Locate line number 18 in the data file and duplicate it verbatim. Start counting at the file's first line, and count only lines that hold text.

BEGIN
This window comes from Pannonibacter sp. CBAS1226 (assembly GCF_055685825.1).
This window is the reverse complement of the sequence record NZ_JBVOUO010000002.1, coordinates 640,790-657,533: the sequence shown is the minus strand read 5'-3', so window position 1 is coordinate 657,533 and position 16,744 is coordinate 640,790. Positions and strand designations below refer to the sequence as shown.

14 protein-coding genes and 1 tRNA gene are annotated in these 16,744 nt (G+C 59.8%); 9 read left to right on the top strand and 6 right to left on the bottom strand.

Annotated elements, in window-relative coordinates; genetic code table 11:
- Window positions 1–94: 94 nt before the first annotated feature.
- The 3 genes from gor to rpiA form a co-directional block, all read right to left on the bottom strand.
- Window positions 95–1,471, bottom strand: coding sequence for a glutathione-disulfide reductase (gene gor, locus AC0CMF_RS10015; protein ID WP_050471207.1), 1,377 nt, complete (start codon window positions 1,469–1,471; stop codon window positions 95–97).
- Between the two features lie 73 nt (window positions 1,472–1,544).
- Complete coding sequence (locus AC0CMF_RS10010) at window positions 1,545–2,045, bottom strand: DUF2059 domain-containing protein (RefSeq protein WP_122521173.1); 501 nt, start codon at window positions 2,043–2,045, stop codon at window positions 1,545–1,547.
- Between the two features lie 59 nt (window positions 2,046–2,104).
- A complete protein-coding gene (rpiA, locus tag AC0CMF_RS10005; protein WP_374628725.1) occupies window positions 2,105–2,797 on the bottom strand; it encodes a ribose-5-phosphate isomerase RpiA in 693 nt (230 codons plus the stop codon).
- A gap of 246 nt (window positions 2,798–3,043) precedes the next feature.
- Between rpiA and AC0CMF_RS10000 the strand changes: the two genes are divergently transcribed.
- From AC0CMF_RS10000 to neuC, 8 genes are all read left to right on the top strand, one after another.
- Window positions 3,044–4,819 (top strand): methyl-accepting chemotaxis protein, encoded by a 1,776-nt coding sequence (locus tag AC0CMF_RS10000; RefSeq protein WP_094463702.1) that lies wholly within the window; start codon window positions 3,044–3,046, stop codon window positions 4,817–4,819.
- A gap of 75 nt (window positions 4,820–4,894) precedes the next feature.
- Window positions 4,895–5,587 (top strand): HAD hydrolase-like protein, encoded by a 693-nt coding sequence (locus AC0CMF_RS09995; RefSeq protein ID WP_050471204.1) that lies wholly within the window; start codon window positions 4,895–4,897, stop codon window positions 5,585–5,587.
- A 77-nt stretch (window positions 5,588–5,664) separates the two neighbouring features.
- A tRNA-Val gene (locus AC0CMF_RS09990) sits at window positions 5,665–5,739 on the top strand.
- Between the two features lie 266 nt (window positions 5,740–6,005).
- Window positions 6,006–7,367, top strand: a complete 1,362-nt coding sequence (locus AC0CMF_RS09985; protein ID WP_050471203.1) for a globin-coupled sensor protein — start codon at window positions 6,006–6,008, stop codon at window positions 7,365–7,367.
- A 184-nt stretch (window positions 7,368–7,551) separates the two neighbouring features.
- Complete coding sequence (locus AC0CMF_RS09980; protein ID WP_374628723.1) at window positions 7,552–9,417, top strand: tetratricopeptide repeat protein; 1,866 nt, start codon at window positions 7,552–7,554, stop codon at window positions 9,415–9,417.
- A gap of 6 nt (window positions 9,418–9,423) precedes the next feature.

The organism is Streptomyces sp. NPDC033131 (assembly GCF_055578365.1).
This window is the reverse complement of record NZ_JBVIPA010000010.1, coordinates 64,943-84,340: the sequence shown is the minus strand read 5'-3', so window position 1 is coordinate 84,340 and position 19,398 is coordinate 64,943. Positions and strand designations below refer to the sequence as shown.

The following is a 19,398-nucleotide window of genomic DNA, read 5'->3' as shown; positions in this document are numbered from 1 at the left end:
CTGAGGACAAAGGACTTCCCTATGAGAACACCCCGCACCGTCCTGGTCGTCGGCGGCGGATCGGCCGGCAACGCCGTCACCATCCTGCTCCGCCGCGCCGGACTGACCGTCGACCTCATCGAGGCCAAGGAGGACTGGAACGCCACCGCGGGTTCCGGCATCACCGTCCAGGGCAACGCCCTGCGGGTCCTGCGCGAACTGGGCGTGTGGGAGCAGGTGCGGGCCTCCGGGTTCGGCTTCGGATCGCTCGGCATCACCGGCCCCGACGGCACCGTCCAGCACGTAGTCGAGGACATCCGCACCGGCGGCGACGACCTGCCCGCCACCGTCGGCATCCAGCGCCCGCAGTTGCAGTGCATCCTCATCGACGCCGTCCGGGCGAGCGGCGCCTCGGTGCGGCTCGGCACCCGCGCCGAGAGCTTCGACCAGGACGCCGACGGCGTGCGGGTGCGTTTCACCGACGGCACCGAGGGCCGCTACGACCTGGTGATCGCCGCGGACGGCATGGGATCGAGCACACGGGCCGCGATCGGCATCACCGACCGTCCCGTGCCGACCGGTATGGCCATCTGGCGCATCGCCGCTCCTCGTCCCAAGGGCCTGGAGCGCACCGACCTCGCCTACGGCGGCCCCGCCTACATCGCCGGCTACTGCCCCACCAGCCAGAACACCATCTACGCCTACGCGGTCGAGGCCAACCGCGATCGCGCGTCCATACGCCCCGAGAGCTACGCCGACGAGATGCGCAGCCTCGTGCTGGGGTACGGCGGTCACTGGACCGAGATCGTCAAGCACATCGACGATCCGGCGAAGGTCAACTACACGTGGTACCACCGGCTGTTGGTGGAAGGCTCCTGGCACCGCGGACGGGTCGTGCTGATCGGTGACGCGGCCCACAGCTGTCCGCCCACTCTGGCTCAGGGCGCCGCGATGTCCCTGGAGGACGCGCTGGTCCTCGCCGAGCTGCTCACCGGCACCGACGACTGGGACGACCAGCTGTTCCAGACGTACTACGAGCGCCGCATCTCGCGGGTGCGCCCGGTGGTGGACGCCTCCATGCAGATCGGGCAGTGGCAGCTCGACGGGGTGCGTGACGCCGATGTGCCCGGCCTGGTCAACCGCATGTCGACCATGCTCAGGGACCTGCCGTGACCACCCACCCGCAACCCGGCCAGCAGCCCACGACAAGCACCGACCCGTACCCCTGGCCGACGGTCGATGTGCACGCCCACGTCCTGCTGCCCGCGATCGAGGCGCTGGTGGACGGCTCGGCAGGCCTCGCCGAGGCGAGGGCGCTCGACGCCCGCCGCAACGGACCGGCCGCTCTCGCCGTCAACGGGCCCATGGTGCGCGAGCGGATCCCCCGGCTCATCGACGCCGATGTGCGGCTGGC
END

- A 77-nt stretch (window positions 5,588–5,664) separates the two neighbouring features.